For me, it's Virginia Tech's offense, as the improvement or lack thereof from this side of the ball will likely determine how the Hokies' 2014 campaign shakes out. Consider this: Virginia Tech's offense finished 99th or worse among FBS teams last year in total, scoring and rushing offense yet the Hokies still won eight games. What's more, all three of their conference losses were by seven or fewer points, including a three-point home loss to Duke that ended up determining the Coastal Division champion. Now while it's hard to see the defense repeat its top-11 national showing in all four major categories this season, especially with so much talent and experience having departed, there's no reason to expect a dramatic drop-off either, not as long as coordinator Bud Foster is in charge.
No the bugaboo for Frank Beamer's team the last couple of years has been the offense, but maybe this is the year coordinator Scott Loeffler finds his rhythm with his personnel and things come together. Quarterback is a big question mark, but the addition of Texas Tech transfer Michael Brewer gives Loeffler another option to consider, as Brewer will provide Mark Leal with competition for the starting job when fall camp opens. Virginia Tech doesn't lack for playmakers per se, but the running backs and wide receivers are still relatively unproven and have yet to produce on a consistent basis. That said, the schedule shapes up nicely with Boston College and Wake Forest the crossover games from the Atlantic Division and Georgia Tech and Miami coming to Lane Stadium. As long as the defense doesn't take too much of a step backwards, Virginia Tech should at least contend for yet another division title. And if the offense can show even moderate improvement, then it's possible that the Hokies could get back to double-digit wins, something this program did consistently not too long ago.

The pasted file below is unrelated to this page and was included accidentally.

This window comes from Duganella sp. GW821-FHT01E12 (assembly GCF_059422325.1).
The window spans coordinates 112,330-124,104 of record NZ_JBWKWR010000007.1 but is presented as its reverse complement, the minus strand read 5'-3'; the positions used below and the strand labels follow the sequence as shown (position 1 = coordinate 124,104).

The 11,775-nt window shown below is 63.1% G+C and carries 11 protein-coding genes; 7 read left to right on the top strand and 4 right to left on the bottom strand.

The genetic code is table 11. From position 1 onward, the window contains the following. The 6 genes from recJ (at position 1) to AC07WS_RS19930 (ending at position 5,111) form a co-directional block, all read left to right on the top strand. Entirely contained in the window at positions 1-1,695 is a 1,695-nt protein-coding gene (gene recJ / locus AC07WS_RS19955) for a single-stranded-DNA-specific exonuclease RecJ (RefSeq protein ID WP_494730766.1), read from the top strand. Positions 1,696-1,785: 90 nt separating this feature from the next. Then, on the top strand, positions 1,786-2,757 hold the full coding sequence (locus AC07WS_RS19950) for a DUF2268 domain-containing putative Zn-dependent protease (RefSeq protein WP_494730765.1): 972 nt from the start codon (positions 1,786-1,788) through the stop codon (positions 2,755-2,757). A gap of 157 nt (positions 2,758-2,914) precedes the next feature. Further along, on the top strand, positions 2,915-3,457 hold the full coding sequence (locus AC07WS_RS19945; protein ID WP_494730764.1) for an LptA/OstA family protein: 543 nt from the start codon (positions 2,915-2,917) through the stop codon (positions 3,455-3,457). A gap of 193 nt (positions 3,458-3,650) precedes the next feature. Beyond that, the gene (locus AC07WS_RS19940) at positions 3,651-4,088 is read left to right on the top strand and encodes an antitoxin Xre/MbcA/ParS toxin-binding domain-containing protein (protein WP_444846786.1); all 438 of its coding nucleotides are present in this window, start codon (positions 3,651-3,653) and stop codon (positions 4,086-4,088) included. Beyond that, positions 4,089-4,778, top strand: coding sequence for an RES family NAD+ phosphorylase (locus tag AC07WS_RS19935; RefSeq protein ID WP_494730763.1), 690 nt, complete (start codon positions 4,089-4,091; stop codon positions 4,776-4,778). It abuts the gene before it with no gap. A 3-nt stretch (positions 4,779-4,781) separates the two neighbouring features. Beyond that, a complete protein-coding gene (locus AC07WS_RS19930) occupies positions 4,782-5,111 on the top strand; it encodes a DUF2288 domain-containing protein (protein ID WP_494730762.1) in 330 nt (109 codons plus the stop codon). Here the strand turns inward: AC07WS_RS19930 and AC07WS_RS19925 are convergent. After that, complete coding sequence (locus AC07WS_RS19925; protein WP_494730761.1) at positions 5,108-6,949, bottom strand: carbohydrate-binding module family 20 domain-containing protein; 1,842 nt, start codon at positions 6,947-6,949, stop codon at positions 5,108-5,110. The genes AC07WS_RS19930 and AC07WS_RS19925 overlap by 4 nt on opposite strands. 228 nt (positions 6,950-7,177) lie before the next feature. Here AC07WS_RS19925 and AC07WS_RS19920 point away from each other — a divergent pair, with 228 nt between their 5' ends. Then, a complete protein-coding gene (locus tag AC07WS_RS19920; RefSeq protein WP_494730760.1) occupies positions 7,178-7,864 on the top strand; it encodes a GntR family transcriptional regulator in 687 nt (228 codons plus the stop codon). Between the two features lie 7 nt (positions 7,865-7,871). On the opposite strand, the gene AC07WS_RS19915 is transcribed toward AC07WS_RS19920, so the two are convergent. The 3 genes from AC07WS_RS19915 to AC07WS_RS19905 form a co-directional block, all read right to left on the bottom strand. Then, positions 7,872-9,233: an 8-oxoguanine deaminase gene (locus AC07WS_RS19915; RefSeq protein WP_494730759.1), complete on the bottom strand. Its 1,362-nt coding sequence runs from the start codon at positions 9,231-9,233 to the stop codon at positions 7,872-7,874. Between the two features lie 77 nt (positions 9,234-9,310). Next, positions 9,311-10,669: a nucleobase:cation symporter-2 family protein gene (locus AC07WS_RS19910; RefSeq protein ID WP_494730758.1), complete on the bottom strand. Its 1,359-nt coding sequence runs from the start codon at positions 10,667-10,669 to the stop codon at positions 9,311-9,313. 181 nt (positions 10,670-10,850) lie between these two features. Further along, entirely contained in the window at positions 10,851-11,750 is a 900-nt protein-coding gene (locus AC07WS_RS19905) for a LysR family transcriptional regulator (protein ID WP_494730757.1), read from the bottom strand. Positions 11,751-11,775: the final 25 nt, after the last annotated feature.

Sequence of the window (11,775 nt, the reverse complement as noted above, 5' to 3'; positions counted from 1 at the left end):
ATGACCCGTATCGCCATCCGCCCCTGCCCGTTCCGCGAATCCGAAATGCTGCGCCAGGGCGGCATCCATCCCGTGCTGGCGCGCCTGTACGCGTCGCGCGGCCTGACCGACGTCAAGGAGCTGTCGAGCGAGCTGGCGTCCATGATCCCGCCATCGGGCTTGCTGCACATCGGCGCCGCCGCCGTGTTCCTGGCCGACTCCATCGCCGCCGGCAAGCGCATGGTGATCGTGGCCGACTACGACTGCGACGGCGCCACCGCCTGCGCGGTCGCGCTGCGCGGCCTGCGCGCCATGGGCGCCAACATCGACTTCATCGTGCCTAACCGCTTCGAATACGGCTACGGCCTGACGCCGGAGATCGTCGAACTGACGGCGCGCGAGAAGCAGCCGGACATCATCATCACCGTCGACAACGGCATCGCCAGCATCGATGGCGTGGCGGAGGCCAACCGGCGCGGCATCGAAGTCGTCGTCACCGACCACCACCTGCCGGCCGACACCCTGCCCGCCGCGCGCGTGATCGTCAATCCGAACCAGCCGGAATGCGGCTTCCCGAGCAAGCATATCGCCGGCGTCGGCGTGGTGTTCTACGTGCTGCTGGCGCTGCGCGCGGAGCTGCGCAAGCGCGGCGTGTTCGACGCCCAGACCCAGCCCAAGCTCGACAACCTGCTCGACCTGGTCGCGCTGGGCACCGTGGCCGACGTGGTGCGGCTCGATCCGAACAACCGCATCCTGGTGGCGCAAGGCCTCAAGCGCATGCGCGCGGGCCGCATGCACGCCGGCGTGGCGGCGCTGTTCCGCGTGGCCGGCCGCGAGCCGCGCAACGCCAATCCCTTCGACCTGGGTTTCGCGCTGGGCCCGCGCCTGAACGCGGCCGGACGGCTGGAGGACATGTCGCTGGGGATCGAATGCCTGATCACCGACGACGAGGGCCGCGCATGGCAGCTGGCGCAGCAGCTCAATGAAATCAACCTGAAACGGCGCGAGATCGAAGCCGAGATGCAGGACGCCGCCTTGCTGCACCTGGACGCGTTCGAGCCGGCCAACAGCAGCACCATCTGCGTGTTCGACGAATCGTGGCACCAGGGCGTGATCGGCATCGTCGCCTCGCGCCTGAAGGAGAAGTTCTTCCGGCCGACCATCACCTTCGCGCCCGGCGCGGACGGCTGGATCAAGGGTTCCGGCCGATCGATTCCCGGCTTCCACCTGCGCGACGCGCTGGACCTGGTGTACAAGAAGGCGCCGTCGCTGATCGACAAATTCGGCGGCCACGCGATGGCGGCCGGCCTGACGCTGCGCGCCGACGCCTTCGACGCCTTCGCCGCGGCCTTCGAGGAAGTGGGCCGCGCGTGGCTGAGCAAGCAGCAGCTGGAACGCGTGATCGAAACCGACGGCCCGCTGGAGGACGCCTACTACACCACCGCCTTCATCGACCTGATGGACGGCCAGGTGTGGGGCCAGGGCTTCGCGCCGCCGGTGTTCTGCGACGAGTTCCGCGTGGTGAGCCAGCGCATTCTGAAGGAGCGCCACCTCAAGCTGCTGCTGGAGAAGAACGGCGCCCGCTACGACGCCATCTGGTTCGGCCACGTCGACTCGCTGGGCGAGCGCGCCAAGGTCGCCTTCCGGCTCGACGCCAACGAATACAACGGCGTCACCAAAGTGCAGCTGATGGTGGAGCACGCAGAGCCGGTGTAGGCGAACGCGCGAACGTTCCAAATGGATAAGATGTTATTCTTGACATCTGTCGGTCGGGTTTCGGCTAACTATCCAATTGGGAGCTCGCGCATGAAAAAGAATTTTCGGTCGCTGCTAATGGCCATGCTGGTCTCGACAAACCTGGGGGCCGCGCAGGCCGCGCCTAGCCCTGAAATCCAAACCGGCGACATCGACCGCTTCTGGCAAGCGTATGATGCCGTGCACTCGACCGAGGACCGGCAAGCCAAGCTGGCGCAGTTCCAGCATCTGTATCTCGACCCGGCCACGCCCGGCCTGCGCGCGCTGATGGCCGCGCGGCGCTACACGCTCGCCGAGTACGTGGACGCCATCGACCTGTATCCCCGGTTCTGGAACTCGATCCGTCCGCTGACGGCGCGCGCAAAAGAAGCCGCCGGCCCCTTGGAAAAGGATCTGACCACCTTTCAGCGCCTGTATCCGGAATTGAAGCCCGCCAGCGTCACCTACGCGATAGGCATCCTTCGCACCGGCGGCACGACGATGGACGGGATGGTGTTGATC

John Cassillo, (@JohnCassillo), NunesMagician.com
To me, this is pretty clear: Virginia Tech's offense is the bigger concern, and I don't even think it's close. The Hokies' offense has been phenomenally bad these past couple years, especially last year when they pretty much hit rock bottom (100th in points per game and 102nd in yards per game). Problem is, though, they might end up sinking deeper. Offensive line's a consistent issue and now without Logan Thomas -- flawed as he was, he was the team's only real offensive weapon -- they'll need to figure out how to protect an inexperienced passer, too. At the running back position, there will be additional stress placed on sophomore Trey Edmunds too, as he'll largely be relied upon to guide Tech's offense in the early going. All seems like a recipe for disaster.